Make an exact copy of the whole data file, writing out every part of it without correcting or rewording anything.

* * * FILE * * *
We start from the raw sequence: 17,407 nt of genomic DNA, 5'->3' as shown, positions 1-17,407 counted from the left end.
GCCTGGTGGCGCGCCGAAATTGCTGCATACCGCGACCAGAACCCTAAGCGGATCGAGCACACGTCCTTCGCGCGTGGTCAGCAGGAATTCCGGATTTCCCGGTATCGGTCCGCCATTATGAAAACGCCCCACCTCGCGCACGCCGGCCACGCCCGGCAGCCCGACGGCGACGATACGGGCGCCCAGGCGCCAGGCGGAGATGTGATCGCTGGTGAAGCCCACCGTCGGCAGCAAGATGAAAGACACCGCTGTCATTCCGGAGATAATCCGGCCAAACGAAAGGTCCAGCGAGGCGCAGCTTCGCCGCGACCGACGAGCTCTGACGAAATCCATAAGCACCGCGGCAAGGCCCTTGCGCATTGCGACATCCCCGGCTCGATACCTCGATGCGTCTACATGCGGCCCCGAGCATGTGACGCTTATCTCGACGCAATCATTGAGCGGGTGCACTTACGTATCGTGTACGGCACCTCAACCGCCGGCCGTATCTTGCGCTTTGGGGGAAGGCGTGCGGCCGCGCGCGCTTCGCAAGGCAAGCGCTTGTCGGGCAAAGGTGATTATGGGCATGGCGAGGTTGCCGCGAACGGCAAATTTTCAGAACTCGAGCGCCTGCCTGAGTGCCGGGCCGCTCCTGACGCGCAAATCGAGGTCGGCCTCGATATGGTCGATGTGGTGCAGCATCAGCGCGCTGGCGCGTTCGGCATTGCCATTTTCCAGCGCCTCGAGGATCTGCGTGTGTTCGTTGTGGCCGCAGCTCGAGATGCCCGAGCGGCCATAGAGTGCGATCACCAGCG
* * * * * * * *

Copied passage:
We start from the raw sequence: 17,407 nt of genomic DNA, 5'->3' as shown, positions 1-17,407 counted from the left end.
GCCTGGTGGCGCGCCGAAATTGCTGCATACCGCGACCAGAACCCTAAGCGGATCGAGCACACGTCCTTCGCGCGTGGTCAGCAGGAATTCCGGATTTCCCGGTATCGGTCCGCCATTATGAAAACGCCCCACCTCGCGCACGCCGGCCACGCCCGGCAGCCCGACGGCGACGATACGGGCGCCCAGGCGCCAGGCGGAGATGTGATCGCTGGTGAAGCCCACCGTCGGCAGCAAGATGAAAGACACCGCTGTCATTCCGGAGATAATCCGGCCAAACGAAAGGTCCAGCGAGGCGCAGCTTCGCCGCGACCGACGAGCTCTGACGAAATCCATAAGCACCGCGGCAAGGCCCTTGCGCATTGCGACATCCCCGGCTCGATACCTCGATGCGTCTACATGCGGCCCCGAGCATGTGACGCTTATCTCGACGCAATCATTGAGCGGGTGCACTTACGTATCGTGTACGGCACCTCAACCGCCGGCCGTATCTTGCGCTTTGGGGGAAGGCGTGCGGCCGCGCGCGCTTCGCAAGGCAAGCGCTTGTCGGGCAAAGGTGATTATGGGCATGGCGAGGTTGCCGCGAACGGCAAATTTTCAGAACTCGAGCGCCTGCCTGAGTGCCGGGCCGCTCCTGACGCGCAAATCGAGGTCGGCCTCGATATGGTCGATGTGGTGCAGCATCAGCGCGCTGGCGCGTTCGGCATTGCCATTTTCCAGCGCCTCGAGGATCTGCGTGTGTTCGTTGTGGCCGCAGCTCGAGATGCCCGAGCGGCCATAGAGTGCGATCACCAGCG